I’ve never played any of the Romance of the Three Kingdoms games before, which I find surprising since this is apparently the thirteenth of them. It turns out that although Romance has been around since 1985, this is the first iteration to have been released in Europe, so I guess I can forgive myself. Thankfully, much of the content associated with the content depicted in the world of Romance is familiar to me (as it will be to you) due to the fact that it takes place in the same semi-factual setting as the Dynasty Warriors series.
This familiarity with the characters, systems and even terminology of the Dynasty Warriors series actually really helped me get through the first few hours of Romance, because my God, this is some of the slowest and most cumbersome strategy gameplay that I’ve come across. Now, please don’t take that as too much of a knock, because Romance isn’t a bad game, but you should know that you can’t just drop in and expect the kind of knockabout strategy that is featured in say, Command and Conquer. Heck, even the Total War series seems light on options outside battle in comparison to Romance, even if it is vastly, vastly more competent in battle, which is where Romance begins to falter.
The game begins with the suggestion that players should work through a series of interwoven side stories, each of which features a particular officer or leader within one of the warring factions. These bite sized chunks of gameplay act as tutorials for each of the key game components including diplomacy, battle, recruitment of officers, deployment of troops, giving gifts, starting a family, gaining prestige and lots and lots more. As a fan of the Dynasty Warriors series that has some deep-seated memories of the characters and relationships in the crossover world of both titles, I really enjoyed seeing friendships and rivalries form in this mode. Romance is never light on story beats, even if the dialogue occasionally suffers from overly enthusiastic translation, and even if you don’t care for these characters like I do, I expect you will after several hours of playing Romance.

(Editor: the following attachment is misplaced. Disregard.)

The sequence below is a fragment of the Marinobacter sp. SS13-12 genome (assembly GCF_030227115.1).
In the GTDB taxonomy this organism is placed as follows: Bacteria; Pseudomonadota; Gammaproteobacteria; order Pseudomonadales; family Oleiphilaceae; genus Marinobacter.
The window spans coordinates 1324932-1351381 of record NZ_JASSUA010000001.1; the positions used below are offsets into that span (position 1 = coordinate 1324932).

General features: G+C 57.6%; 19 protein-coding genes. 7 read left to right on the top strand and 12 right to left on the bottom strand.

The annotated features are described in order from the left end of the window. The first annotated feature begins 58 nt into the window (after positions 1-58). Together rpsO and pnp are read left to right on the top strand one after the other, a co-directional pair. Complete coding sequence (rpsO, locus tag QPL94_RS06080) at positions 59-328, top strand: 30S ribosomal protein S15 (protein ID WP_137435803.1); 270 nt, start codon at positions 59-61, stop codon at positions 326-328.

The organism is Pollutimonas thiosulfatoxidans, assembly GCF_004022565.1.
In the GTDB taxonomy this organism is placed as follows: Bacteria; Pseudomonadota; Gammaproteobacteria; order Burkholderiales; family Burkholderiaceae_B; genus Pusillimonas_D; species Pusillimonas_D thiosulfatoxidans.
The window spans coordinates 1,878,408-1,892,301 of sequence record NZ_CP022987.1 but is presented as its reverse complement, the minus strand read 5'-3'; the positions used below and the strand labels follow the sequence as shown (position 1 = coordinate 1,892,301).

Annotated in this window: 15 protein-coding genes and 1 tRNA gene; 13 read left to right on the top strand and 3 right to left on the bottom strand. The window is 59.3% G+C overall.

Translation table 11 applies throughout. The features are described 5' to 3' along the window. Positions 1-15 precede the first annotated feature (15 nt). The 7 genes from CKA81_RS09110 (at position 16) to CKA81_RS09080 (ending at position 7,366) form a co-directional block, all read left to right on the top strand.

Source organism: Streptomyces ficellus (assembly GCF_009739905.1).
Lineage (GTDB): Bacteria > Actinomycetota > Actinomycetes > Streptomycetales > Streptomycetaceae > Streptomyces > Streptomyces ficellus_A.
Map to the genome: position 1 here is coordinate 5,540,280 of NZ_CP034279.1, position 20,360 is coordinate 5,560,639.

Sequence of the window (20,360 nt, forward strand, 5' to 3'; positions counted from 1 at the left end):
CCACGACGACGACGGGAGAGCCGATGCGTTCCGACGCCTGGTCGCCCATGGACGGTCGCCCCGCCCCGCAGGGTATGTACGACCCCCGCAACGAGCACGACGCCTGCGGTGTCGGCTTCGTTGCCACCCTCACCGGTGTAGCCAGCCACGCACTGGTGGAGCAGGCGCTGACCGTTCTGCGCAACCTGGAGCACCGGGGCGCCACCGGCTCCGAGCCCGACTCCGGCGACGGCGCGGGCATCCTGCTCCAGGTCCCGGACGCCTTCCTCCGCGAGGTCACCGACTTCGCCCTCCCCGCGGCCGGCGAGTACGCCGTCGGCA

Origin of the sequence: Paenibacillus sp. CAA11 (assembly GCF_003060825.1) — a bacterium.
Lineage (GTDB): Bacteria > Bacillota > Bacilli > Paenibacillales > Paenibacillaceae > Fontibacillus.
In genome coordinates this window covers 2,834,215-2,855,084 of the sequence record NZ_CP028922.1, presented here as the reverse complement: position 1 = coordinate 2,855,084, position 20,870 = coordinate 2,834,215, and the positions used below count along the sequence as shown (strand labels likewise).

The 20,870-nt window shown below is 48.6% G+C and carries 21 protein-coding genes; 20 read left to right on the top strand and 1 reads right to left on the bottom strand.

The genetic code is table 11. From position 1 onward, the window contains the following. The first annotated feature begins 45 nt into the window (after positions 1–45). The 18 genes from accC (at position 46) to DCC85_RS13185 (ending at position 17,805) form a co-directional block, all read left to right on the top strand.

The bulk of the game is played on a large map of China set during the twilight years of the Han Dynasty, around 200 AD. Players can see cities, towns and characters on the map as fairly clear, three-dimensional objects when zoomed in, but at full zoom the map changes to a much more functional strategic view that provides colour coding and character/faction initials to demonstrate control of the many provinces. The range and volume of key characters and locations did occasionally become daunting, so the ability to zoom out and see the big picture was extremely useful during my first few hours of play.
When in this strategic view, players have literally tens and tens of options and views to wade through, and without the assistance of the rather excellent tutorials, I would have been completely lost. Thanks to them though, the game slowly begins to unveil its complex and cumbersome logic, and it becomes apparent that so much of what seems strange about Romance is actually in the difference in culture. An early mission teaches us that if we want a neighbouring province to ally with us, we must first spend time with them, gain their trust, learn what ails them and then address it. In return, they will literally become indebted to our clan, enabling us to call upon them when the time comes, unless they wish to face the dishonour of refusal.